"Les bureaux de tabac du quartier ferment tous."
Translation:All the tobacco stores in the neighborhood are closing.
56 CommentsThis discussion is locked.
Amazingly, they actually changed the answer! More often than not, when we point out an error, they just allow the correct English as an alternative. But this time it's fixed! Dare we hold out hope that this is the start of a new era? I mean, probably not, but there's a chance!
I typed "The tobacconists of the neighborhood are all closing" and it was accepted. It wouldn't have occurred to me to add the extra "all" except when I saw the suggested solution. Maybe this one should be reported with The English sentence is unnatural. Unfortunately I didn't have that option. I think I only get that option when I my answer is rejected.
This exercise has been frustrating. One of my other translations was marked wrong because the word order was "incorrect" and English speakers wouldn't say that supposedly. I disagreed with that and reported it. But this one...I have never heard anyone say, "All the tobacco stores in the neighborhood are all closing". This is wordy and redundant.
In France tabacs are just called tabacs - I have only ever seen the use of BUREAU de tabac in official documents - Every French person I know - and i live in France - just calls it a tabac and it has no actual translation in English so even in English it is referred to as a tabac.
A question for native French speakers. The French sentence seems awkward. Should it not be "Tous les bureaux de tabac du quartier ferment"? The way it's currently written, it sounds like the tobacco stores are closing all of something not mentioned (i.e. it sounds like an incomplete sentence).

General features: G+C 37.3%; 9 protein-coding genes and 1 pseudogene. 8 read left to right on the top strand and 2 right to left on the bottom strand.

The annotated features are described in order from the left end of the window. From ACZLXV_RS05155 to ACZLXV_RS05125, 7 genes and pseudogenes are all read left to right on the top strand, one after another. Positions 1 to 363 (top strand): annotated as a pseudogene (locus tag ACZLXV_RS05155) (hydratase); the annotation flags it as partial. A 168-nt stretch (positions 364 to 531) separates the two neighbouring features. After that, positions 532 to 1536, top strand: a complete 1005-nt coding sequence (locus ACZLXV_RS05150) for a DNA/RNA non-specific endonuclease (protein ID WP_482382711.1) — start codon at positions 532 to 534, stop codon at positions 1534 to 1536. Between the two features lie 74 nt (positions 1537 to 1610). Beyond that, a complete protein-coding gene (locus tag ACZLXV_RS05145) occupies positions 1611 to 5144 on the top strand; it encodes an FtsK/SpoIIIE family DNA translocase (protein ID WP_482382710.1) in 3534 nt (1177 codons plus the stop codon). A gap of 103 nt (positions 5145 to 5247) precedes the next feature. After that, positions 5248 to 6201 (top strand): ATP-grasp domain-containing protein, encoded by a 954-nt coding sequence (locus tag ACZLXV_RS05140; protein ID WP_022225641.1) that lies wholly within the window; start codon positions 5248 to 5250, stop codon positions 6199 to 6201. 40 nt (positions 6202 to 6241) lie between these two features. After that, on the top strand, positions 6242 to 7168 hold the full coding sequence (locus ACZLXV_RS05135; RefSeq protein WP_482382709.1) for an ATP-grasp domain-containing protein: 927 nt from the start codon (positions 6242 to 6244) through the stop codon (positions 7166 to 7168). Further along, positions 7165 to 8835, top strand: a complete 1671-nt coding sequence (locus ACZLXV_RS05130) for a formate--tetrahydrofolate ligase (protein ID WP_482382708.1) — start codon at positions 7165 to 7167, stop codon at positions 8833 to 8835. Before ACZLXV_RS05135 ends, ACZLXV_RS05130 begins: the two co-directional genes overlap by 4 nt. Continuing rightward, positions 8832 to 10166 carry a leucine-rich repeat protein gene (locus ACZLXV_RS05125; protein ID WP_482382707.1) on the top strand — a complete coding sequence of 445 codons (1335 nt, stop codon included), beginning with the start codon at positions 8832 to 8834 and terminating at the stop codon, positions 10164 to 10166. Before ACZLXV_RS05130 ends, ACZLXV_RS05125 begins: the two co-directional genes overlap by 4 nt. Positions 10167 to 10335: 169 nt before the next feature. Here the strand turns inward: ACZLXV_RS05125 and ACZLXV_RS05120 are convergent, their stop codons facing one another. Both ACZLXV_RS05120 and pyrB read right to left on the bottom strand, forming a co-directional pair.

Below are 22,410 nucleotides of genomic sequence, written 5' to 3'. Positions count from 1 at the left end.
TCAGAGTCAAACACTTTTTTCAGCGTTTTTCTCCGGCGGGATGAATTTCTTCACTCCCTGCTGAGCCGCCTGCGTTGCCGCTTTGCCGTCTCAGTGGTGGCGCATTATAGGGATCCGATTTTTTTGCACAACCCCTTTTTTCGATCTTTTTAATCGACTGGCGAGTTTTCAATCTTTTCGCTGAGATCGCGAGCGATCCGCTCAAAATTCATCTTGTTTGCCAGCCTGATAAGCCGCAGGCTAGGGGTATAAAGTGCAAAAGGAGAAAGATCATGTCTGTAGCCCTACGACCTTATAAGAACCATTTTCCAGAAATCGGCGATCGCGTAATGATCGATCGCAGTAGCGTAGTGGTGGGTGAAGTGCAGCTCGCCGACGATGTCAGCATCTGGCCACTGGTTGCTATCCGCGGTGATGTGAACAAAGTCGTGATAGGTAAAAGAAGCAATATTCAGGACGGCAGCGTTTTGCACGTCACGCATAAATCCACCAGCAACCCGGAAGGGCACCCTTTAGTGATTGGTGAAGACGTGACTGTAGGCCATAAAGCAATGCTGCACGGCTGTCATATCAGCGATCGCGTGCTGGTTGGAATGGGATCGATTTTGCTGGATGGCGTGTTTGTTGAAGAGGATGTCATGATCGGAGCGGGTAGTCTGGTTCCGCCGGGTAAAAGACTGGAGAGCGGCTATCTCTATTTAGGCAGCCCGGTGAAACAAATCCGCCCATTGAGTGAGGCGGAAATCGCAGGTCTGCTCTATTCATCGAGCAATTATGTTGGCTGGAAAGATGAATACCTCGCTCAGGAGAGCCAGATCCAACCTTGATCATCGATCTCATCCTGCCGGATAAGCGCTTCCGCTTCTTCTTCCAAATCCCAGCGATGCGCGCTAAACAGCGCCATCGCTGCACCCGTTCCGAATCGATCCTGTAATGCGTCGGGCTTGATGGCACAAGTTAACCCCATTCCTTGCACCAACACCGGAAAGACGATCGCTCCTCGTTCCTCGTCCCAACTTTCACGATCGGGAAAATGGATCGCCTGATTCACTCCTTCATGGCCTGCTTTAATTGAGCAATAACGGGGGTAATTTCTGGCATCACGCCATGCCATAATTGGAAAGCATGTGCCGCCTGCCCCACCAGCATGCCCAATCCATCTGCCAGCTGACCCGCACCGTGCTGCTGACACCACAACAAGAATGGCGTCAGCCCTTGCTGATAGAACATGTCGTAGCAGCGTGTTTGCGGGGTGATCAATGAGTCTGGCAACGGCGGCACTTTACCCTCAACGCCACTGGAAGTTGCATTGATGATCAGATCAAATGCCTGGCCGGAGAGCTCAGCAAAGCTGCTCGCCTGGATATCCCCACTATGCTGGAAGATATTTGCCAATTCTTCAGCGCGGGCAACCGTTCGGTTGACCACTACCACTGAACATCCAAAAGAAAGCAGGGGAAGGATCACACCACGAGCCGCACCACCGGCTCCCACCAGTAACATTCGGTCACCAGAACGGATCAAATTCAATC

Before any native speakers might answer, I'd like to point out that Les bureaux de tabac du quartier ferment tous does not literally translate to Duo's All the tabacco stores in the neighborhood are closing, or your The tabacco stores in the neighborhood are closing all (of something). It corresponds more closely to: The tabacco stores in the neighborhood are all closing. This latter and the original French sentence are largely parallel with each other. The conjugated verb in French (here, ferment) "moves" to the auxiliary position (when there's no auxiliary verb), which in the English version is occupied by are.
I think that 'newsagents' would be a better translation. I have not seen shops in the UK called 'tobacconists' but some speciality shops may exist. Newsagents, sell tobacco, cigarettes, newspapers, sweets and such like, but not metro tickets, so 'newsagent' is the closest translation of 'bureau de tabac'.